Already an inductee in The Songwriters Hall of Fame in 1972, lyricist Hal David was again honored, this time with the coveted Johnny Mercer Award, given annually in memory of the late founding president of the organization. Like Mercer, Hal David exemplifies the highest level of achievement in the fine art of the written word that accompanies the music of a memorable song.
Despite his substantial music credentials, David, as a young man, turned to journalism as a potential career, and like a number of other illustrious magicians of words on the printed page, cut his eye teeth at The New York Post.
While pouring out words of the news in The Post’s city room, David dabbled in song lyrics as well, and thanks to a lucky break, wrote his first successful lyric for “swing and sway” bandleader, Sammy Kaye, in 1947. With this entree, the door was opened and other hits came tumbling out of David’s busy typewriter. One of the first of these was “Four Winds and the Seven Seas,” created with co-writer, Don Rodney, a vocalist for the Guy Lombardo orchestra. A recording by the Lombardo ensemble became a hit. David followed with “Broken-Hearted Melody,” which became Sarah Vaughan’s biggest single hit ever, and “Johnny Get Angry,” a great success for yet another female singer, Joanie Sommers.
One of the best-known, most productive songwriting teams of the late ‘50s and the decade of the ‘60s was born in the offices of The Famous Music Corporation in 1957, when Hal David first met Burt Bacharach. Famous exec, Eddie Wolpin, offered them a room and a piano and there was almost instant rapport. Rapport in turn grew into productivity and the two were hitting paydirt in short order with such titles as “Story of My Life,” a hit for country singer, Many Robbins, and the same year, “Magic Moments,” an important hit for Perry Como. Other hit songs followed, each generating a share of heavy chart activity. Among them were “Wishin’ and Hopin’,” “Twenty-four Hours from Tulsa,” and a pair recorded by the diminutive Connecticut hitmaker, Gene Pitney, “Only Love Can Break a Heart” and “The Man Who Shot Liberty Valance.”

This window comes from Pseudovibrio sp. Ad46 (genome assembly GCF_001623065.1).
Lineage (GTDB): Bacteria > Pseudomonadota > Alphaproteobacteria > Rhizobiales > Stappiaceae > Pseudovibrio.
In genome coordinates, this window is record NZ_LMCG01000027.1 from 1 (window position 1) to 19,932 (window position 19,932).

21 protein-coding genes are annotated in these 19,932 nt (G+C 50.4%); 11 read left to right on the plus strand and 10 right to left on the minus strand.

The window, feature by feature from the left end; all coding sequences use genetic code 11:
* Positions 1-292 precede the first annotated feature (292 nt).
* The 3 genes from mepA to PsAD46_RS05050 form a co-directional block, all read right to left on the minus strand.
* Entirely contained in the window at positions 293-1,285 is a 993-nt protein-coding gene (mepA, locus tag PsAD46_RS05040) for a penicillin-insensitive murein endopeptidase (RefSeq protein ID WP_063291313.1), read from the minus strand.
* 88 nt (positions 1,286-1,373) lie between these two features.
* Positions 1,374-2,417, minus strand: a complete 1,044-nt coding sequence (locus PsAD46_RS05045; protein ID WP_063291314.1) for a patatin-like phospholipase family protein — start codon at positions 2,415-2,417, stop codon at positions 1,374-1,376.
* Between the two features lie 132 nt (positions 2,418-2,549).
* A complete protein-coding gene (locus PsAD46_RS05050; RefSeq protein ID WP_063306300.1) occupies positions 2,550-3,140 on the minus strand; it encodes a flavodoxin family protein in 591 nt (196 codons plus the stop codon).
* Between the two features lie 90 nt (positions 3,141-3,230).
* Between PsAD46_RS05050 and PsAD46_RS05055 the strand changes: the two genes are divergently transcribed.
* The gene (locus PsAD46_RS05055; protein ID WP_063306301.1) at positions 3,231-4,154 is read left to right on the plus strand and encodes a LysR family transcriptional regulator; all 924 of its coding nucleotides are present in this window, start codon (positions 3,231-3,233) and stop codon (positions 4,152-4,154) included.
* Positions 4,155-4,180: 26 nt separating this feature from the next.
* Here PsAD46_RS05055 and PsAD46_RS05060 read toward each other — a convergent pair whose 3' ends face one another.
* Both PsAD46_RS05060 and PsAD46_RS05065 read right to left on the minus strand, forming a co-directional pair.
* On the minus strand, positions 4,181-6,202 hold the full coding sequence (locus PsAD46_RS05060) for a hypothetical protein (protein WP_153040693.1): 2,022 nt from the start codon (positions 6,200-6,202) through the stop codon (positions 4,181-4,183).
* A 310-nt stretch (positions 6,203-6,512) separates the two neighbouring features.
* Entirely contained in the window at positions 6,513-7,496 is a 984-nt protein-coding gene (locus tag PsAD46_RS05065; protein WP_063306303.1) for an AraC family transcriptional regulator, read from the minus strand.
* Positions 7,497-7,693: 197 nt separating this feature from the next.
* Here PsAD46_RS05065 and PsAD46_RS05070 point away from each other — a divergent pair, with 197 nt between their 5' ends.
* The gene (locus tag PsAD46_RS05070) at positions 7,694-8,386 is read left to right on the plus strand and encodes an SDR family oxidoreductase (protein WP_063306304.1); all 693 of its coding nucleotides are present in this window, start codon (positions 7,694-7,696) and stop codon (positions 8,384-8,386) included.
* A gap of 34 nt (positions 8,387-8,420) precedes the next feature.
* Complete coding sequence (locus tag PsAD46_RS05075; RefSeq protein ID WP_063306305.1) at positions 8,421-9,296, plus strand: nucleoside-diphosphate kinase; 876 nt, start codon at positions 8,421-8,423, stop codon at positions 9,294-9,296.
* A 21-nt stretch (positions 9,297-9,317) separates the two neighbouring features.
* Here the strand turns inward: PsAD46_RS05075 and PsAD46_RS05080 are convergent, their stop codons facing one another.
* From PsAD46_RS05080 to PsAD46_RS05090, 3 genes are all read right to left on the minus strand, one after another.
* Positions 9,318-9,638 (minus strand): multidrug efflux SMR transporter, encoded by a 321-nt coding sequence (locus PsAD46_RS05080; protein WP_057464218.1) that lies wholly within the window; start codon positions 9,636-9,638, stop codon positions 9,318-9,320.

One singer in particular, Dionne Warwick, has for years been associated with Hal David and collaborator, Burt Bacharach. Their initial success with Warwick came when she recorded a demo of their song, “Make It Easy on Yourself,” heard by and recorded into a hit by Jerry Butler. Later presented by Scepter Records with a chance to not only write songs for Ms. Warwick but to produce her records as well, long runs of success ensued, each of them bearing the estimable trademark lyrics of Hal David. The hit’s included “Don’t Make Me Over,” “Message to Michael,” and “Windows of the World.” Warwick at the time, commented on another of the team’s songs, “What The World Needs Now,” which she felt “should be the national anthem.” The song actually became identified for years with singer/songwriter, Jackie DeShannon.
Later, David, with Bacharach and others, produced a collection of top hits for other artists, including the Oscar-winning “Raindrops Keep Fallin’ on My Head,” “Alfie,” “What’s New Pussycat,” “The Look of Love,” (Oscar nominees), “Wives and Lovers,” “Casino Royale,” “I’ll Never Fall in Love Again,” “It Was Almost Like a Song,” (all Grammy nominees), “This Guy’s in Love with You,” “Anyone Who Had a Heart,” “Promises, Promises,” “Do You Know the Way to San Jose,” “A House Is Not a Home,” “Walk on By” and “Trains and Boats and Planes.”
During the late 70s, David ventured into Nashville territory, where he co-wrote with Archie Jordan, “It Was Almost Like a Song,” which became a smash country hit for Ronnie Milsap, later crossing over into the pop charts. Another country artist, the renowned Willie Nelson, duetted with the Latin star, Julio Iglesias in the hugely successful “To All The Girls I’ve Loved,” which David co-wrote with Albert Hammond.
The author of the book, “What the World Needs Now and Other Love Lyrics,” (Simon and Schuster), Hal David also served from 1980 to 1986 as president of The American Society of Composers, Authors and Publishers (ASCAP) and on the Society’s board and as chairman of its legislative committee.